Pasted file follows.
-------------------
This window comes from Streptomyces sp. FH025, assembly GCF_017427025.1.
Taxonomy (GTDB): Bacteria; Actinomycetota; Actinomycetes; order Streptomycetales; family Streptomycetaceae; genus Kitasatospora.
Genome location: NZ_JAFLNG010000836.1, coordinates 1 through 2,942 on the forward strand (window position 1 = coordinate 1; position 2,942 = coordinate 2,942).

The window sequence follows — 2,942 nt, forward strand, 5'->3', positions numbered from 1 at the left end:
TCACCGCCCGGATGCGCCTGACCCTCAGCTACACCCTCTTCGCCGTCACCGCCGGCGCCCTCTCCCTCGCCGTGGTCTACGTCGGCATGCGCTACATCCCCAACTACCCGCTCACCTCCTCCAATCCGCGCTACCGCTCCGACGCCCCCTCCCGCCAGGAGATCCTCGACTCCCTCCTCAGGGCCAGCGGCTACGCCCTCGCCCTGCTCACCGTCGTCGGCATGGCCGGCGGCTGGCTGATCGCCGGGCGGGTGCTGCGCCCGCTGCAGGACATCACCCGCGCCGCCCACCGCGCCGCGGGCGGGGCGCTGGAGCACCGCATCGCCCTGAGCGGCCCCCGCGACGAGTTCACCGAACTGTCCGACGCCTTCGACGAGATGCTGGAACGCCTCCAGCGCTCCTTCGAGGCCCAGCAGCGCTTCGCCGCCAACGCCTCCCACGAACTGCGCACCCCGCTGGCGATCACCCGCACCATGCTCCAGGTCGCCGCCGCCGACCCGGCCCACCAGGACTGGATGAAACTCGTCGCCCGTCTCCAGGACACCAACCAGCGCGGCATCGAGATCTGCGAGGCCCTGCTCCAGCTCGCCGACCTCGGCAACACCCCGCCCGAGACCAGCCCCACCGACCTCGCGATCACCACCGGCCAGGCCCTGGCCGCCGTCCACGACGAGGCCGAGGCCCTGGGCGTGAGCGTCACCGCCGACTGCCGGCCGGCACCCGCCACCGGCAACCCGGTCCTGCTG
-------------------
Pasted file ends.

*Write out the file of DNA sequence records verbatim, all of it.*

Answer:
This window comes from Streptomyces sp. FH025, assembly GCF_017427025.1.
Taxonomy (GTDB): Bacteria; Actinomycetota; Actinomycetes; order Streptomycetales; family Streptomycetaceae; genus Kitasatospora.
Genome location: NZ_JAFLNG010000836.1, coordinates 1 through 2,942 on the forward strand (window position 1 = coordinate 1; position 2,942 = coordinate 2,942).

The window sequence follows — 2,942 nt, forward strand, 5'->3', positions numbered from 1 at the left end:
TCACCGCCCGGATGCGCCTGACCCTCAGCTACACCCTCTTCGCCGTCACCGCCGGCGCCCTCTCCCTCGCCGTGGTCTACGTCGGCATGCGCTACATCCCCAACTACCCGCTCACCTCCTCCAATCCGCGCTACCGCTCCGACGCCCCCTCCCGCCAGGAGATCCTCGACTCCCTCCTCAGGGCCAGCGGCTACGCCCTCGCCCTGCTCACCGTCGTCGGCATGGCCGGCGGCTGGCTGATCGCCGGGCGGGTGCTGCGCCCGCTGCAGGACATCACCCGCGCCGCCCACCGCGCCGCGGGCGGGGCGCTGGAGCACCGCATCGCCCTGAGCGGCCCCCGCGACGAGTTCACCGAACTGTCCGACGCCTTCGACGAGATGCTGGAACGCCTCCAGCGCTCCTTCGAGGCCCAGCAGCGCTTCGCCGCCAACGCCTCCCACGAACTGCGCACCCCGCTGGCGATCACCCGCACCATGCTCCAGGTCGCCGCCGCCGACCCGGCCCACCAGGACTGGATGAAACTCGTCGCCCGTCTCCAGGACACCAACCAGCGCGGCATCGAGATCTGCGAGGCCCTGCTCCAGCTCGCCGACCTCGGCAACACCCCGCCCGAGACCAGCCCCACCGACCTCGCGATCACCACCGGCCAGGCCCTGGCCGCCGTCCACGACGAGGCCGAGGCCCTGGGCGTGAGCGTCACCGCCGACTGCCGGCCGGCACCCGCCACCGGCAACCCGGTCCTGCTG